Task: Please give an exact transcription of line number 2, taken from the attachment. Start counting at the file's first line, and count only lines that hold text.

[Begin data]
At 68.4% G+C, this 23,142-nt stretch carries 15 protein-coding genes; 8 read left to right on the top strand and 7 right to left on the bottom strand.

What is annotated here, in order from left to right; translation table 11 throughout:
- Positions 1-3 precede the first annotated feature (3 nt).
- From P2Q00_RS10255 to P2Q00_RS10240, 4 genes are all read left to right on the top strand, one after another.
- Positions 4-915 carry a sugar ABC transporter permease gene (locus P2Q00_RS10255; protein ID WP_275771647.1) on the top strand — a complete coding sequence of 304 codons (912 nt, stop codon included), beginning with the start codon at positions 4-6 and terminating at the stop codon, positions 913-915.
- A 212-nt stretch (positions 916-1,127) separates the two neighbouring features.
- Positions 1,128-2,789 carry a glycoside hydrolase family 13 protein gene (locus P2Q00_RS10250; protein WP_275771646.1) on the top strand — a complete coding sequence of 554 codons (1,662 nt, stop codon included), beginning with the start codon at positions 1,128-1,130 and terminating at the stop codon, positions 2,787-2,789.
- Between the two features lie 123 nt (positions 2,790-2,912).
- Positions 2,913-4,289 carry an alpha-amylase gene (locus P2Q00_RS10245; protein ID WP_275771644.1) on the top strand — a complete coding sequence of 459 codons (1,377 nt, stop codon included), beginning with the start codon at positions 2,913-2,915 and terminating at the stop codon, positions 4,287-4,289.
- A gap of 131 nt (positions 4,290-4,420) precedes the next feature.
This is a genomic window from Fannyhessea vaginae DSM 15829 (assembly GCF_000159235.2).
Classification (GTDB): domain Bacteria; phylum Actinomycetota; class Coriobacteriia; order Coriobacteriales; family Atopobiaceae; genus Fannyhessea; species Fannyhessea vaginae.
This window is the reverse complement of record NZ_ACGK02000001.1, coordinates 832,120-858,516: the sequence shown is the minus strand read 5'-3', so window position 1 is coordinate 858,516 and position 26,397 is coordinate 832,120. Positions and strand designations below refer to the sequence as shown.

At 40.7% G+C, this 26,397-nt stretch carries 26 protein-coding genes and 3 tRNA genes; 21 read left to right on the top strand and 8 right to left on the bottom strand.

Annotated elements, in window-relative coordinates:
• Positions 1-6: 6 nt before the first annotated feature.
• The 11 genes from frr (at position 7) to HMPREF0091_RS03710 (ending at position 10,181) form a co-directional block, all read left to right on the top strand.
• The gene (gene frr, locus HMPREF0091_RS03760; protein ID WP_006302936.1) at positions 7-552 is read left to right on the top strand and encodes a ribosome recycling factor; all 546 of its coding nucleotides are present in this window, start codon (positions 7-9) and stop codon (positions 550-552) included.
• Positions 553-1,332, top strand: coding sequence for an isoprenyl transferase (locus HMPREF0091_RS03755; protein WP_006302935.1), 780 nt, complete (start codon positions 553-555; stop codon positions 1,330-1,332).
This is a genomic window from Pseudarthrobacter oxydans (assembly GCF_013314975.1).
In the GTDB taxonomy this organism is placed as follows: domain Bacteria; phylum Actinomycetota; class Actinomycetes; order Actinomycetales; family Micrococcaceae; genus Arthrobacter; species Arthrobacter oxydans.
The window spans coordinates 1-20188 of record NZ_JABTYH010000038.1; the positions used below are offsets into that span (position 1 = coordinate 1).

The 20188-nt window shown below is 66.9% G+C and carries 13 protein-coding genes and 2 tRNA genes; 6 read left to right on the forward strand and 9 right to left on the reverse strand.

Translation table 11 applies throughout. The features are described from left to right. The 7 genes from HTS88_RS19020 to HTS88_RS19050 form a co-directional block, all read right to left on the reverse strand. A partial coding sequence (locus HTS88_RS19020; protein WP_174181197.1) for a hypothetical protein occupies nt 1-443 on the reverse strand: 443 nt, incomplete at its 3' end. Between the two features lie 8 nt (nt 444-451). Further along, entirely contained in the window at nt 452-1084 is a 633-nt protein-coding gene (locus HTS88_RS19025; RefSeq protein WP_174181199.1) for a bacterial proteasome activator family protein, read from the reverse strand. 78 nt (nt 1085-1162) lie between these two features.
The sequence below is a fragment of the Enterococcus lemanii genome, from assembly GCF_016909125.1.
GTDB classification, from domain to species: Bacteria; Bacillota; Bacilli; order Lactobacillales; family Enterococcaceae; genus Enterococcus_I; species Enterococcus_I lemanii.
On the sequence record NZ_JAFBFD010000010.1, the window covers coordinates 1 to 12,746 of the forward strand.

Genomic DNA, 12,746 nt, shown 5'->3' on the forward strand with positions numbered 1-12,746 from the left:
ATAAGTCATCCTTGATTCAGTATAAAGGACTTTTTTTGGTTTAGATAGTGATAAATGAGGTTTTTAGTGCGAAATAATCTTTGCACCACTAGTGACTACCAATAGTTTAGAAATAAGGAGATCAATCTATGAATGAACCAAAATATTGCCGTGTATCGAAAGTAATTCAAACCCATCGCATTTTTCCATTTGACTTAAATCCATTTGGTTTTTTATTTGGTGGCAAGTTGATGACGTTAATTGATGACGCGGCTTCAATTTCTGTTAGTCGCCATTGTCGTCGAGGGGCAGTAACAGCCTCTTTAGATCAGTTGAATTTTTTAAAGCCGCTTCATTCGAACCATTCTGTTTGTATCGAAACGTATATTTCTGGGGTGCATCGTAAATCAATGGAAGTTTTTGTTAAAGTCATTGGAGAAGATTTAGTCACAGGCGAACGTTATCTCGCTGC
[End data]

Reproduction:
What is annotated here, in order from left to right; translation table 11 throughout: